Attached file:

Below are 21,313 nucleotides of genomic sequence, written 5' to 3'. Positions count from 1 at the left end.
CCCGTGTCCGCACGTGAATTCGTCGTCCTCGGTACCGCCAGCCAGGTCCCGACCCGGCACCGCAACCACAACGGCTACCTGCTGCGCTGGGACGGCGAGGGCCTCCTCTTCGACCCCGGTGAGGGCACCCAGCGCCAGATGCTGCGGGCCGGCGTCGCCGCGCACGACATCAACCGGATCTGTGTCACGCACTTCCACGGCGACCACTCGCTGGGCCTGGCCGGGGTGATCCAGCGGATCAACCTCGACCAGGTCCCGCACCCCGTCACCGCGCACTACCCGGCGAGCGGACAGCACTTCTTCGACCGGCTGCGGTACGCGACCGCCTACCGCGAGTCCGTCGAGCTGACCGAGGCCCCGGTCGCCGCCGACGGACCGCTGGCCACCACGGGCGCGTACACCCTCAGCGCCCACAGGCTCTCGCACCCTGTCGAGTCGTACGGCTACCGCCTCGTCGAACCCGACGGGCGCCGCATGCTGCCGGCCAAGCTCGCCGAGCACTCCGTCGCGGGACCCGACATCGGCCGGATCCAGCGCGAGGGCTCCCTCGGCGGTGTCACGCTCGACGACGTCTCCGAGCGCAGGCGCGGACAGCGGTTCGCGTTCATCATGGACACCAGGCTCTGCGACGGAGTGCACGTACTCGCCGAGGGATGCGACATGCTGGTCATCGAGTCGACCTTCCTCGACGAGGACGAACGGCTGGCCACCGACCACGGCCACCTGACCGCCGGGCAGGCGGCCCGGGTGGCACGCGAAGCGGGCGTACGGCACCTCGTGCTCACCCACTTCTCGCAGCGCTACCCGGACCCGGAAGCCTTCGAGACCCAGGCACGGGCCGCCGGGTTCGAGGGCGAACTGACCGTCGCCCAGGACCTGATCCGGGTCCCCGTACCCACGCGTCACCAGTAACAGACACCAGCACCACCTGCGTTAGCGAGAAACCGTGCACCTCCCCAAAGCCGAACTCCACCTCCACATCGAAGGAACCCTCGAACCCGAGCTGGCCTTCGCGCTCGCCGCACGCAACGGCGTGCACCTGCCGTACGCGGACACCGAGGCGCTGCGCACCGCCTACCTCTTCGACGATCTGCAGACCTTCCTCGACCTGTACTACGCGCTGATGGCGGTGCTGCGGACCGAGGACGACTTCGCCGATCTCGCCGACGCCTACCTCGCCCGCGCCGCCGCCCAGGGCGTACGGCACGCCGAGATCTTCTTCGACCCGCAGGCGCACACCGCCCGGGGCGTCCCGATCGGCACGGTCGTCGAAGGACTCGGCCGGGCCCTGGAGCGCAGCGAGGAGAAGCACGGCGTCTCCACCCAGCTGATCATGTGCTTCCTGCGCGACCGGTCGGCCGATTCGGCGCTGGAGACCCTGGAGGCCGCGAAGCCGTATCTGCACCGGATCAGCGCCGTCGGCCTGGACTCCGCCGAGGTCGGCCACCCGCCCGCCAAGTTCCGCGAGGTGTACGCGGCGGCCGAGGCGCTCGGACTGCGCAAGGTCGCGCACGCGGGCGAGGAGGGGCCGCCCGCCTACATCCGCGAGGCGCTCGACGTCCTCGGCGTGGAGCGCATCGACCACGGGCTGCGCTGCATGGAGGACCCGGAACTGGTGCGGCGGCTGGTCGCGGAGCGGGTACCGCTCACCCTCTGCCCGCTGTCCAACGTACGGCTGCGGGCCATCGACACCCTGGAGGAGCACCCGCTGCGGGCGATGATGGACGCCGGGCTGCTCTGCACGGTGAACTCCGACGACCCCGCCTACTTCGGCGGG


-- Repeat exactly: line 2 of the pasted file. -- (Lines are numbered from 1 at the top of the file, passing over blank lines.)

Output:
CCCGTGTCCGCACGTGAATTCGTCGTCCTCGGTACCGCCAGCCAGGTCCCGACCCGGCACCGCAACCACAACGGCTACCTGCTGCGCTGGGACGGCGAGGGCCTCCTCTTCGACCCCGGTGAGGGCACCCAGCGCCAGATGCTGCGGGCCGGCGTCGCCGCGCACGACATCAACCGGATCTGTGTCACGCACTTCCACGGCGACCACTCGCTGGGCCTGGCCGGGGTGATCCAGCGGATCAACCTCGACCAGGTCCCGCACCCCGTCACCGCGCACTACCCGGCGAGCGGACAGCACTTCTTCGACCGGCTGCGGTACGCGACCGCCTACCGCGAGTCCGTCGAGCTGACCGAGGCCCCGGTCGCCGCCGACGGACCGCTGGCCACCACGGGCGCGTACACCCTCAGCGCCCACAGGCTCTCGCACCCTGTCGAGTCGTACGGCTACCGCCTCGTCGAACCCGACGGGCGCCGCATGCTGCCGGCCAAGCTCGCCGAGCACTCCGTCGCGGGACCCGACATCGGCCGGATCCAGCGCGAGGGCTCCCTCGGCGGTGTCACGCTCGACGACGTCTCCGAGCGCAGGCGCGGACAGCGGTTCGCGTTCATCATGGACACCAGGCTCTGCGACGGAGTGCACGTACTCGCCGAGGGATGCGACATGCTGGTCATCGAGTCGACCTTCCTCGACGAGGACGAACGGCTGGCCACCGACCACGGCCACCTGACCGCCGGGCAGGCGGCCCGGGTGGCACGCGAAGCGGGCGTACGGCACCTCGTGCTCACCCACTTCTCGCAGCGCTACCCGGACCCGGAAGCCTTCGAGACCCAGGCACGGGCCGCCGGGTTCGAGGGCGAACTGACCGTCGCCCAGGACCTGATCCGGGTCCCCGTACCCACGCGTCACCAGTAACAGACACCAGCACCACCTGCGTTAGCGAGAAACCGTGCACCTCCCCAAAGCCGAACTCCACCTCCACATCGAAGGAACCCTCGAACCCGAGCTGGCCTTCGCGCTCGCCGCACGCAACGGCGTGCACCTGCCGTACGCGGACACCGAGGCGCTGCGCACCGCCTACCTCTTCGACGATCTGCAGACCTTCCTCGACCTGTACTACGCGCTGATGGCGGTGCTGCGGACCGAGGACGACTTCGCCGATCTCGCCGACGCCTACCTCGCCCGCGCCGCCGCCCAGGGCGTACGGCACGCCGAGATCTTCTTCGACCCGCAGGCGCACACCGCCCGGGGCGTCCCGATCGGCACGGTCGTCGAAGGACTCGGCCGGGCCCTGGAGCGCAGCGAGGAGAAGCACGGCGTCTCCACCCAGCTGATCATGTGCTTCCTGCGCGACCGGTCGGCCGATTCGGCGCTGGAGACCCTGGAGGCCGCGAAGCCGTATCTGCACCGGATCAGCGCCGTCGGCCTGGACTCCGCCGAGGTCGGCCACCCGCCCGCCAAGTTCCGCGAGGTGTACGCGGCGGCCGAGGCGCTCGGACTGCGCAAGGTCGCGCACGCGGGCGAGGAGGGGCCGCCCGCCTACATCCGCGAGGCGCTCGACGTCCTCGGCGTGGAGCGCATCGACCACGGGCTGCGCTGCATGGAGGACCCGGAACTGGTGCGGCGGCTGGTCGCGGAGCGGGTACCGCTCACCCTCTGCCCGCTGTCCAACGTACGGCTGCGGGCCATCGACACCCTGGAGGAGCACCCGCTGCGGGCGATGATGGACGCCGGGCTGCTCTGCACGGTGAACTCCGACGACCCCGCCTACTTCGGCGGG